I believe Professor James McGrath is quite sincere in his inability to grasp why it is that Jerry Coyne (as one example of a mainstream public intellectual failing to be convinced by the claims of biblical scholars that Jesus existed) cannot see that mythicism is any different from creationism. McGrath has demonstrated repeatedly an apparent cognitive inability to actually comprehend and directly address mythicist arguments, invariably focusing instead on trivial objections, on red herrings, on straw men, on blatant misrepresentation. McGrath makes no secret of his visceral loathing of mythicism and of those who argue for it, and especially of those who attempt to hold him to account for his own arguments both against mythicism and for the historicity of Jesus. He is not alone. Colleagues of his have publicly appreciated his efforts to rid the world of a challenge to their fundamental assumptions about the evidence we have for Jesus.
So McGrath elects to write the following as a riposte to Jerry Coyne’s musings on the failure of biblical scholars to convince him that we have sound evidence for the existence of Jesus:
I’m always surprised at how much rancor is directed toward “creationists”—those who deny that evolution, whether on the macro or micro level, is the best explanation for the diversity of life on our planet. I’m also surprised at how certain many biologists are that evolution occurred (Jerry Coyne, to give a prominent example).
Yet although I am the first to admit that I have no formal training in science, I think I’ve read enough to know that there is no credible evidence for the reality of evolution, and that arguments can be made that evolution is a purely mythological notion, derived from earlier ideologies, which gradually attained “facthood.” As a historian, I’ll say that I don’t regard the evidence that evolution occurred as particularly strong—certainly not strong enough to draw nearly all scientists to that view. It’s almost as if rejecting evolution brands you as an overly strident religious person, one lacking “respect” for science. There’s an onus against creationism that can’t be explained by the strength of evidence against that view.
What McGrath demonstrates with these words is a failure of his to grasp the fundamental arguments of the mythicists. Unlike creationists, mythicists do not appeal to divine revelation or dogma to explain the evidence before them.
Creationists pose no threat to evolution; mythicism, on the other hand….
What is being challenged in the public arena is the fundamental assumption — clearly ideologically based in a field dominated by Christian believers — that all their evidence should be interpreted through the belief that Jesus did exist. Large areas of biblical studies are being exposed as being built on sand. I can understand why some biblical scholars are offended by this implication and react offensively.
If McGrath rejected evolution he would be rejecting it on the basis of revelation, of dogma. Unfortunately, mythicists are directly engaging with the scholarly methods and sources of the biblical scholars. Mythicists accept the weaknesses and shortcomings of these methods and sources as they are conceded by many biblical scholars themselves. The difference is that the mythicists connects the dots to arrive at a simpler explanation, one that requires far fewer intermediate hypotheses to justify.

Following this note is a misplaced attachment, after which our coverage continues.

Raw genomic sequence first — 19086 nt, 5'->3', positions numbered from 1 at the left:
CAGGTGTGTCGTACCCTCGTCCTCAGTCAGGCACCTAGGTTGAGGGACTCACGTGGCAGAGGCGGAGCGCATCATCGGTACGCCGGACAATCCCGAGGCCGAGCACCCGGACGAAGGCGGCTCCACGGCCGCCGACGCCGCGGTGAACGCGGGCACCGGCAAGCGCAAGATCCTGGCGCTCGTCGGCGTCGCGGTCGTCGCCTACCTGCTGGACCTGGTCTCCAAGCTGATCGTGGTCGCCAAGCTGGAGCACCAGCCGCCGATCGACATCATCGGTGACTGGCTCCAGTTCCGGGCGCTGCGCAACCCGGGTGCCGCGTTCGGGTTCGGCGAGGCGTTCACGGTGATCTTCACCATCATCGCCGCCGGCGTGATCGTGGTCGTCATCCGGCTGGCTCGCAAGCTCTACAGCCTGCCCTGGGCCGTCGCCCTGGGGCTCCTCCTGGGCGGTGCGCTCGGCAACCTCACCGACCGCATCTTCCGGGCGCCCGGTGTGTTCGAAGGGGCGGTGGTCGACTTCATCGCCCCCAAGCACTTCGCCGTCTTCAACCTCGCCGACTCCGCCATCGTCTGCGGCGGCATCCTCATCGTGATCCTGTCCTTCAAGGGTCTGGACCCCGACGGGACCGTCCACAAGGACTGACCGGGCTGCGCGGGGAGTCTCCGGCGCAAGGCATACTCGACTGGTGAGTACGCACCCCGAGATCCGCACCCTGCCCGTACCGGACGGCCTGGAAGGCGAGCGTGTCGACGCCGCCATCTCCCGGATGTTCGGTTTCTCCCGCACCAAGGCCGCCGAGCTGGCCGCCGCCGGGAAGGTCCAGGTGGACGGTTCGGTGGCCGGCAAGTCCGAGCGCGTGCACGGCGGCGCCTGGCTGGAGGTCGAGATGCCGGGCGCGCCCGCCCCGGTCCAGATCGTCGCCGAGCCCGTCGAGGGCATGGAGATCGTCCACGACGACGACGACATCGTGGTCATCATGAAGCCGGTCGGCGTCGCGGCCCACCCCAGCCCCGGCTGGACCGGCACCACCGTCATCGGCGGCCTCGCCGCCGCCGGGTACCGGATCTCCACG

- A historicist explanation (simplified) of a gospel narrative explains the scriptural allusions and miraculous elements in a story about Jesus as deriving from oral traditions that impressed hearers enough to later add biblical parallels to those stories and that amazed other hearers enough to add a miraculous element and all this was inherited by the author of the gospel. Historicity belongs not to the narrative as it stands but to some core event behind it that became lost over time by the mythologizing of the event.
- A mythicist explanation (simplified) of a gospel narrative explains the scriptural allusions and miraculous elements in a story about Jesus as deriving from the author of the gospel emulating and adapting Old Testament stories according to the literary practices of the day. It concedes there is no independent evidence for the historicity of the narrative, and if there was then the mythologizing of the story has made the original event irrelevant.
Contrast how creationists combat evolution:
- A palaeontologist points to the chronological and matching patterns of body structures over the eons showing clear sequences of derivative relationships.
- A creationist points to the same evidence and says it is proof of God’s design.
The creationist leaves the methods and assumptions of the evolutionist untouched. There is no challenge to the science — except at a moral level. (It is atheistic and god-defying!)
The mythicist engages with the biblical scholarship and challenges the logic, the reasoning, the assumptions, — more often than not by extensive reference to publications of scholars themselves.
Creationism poses no threat to evolution. That’s why, I guess, you don’t see too many scientists venting their spleens and fearfully and crudely attacking creationists’ motives, characters and methods or even lying about their arguments.
I’d like to try to make this point on McGrath’s blog but he has banned me from sharing my thoughts with his readers there, as you know.
Latest posts by Neil Godfrey (see all)
- The 1776 Report: History as Political Propaganda - 2021-01-21 12:18:47 GMT+0000
- Armageddon: Another Eric Cline Interview - 2021-01-21 04:09:16 GMT+0000
- The Big Lie: from Germany to Russia to the United States - 2021-01-18 23:05:23 GMT+0000
If you enjoyed this post, please consider donating to Vridar. Thanks!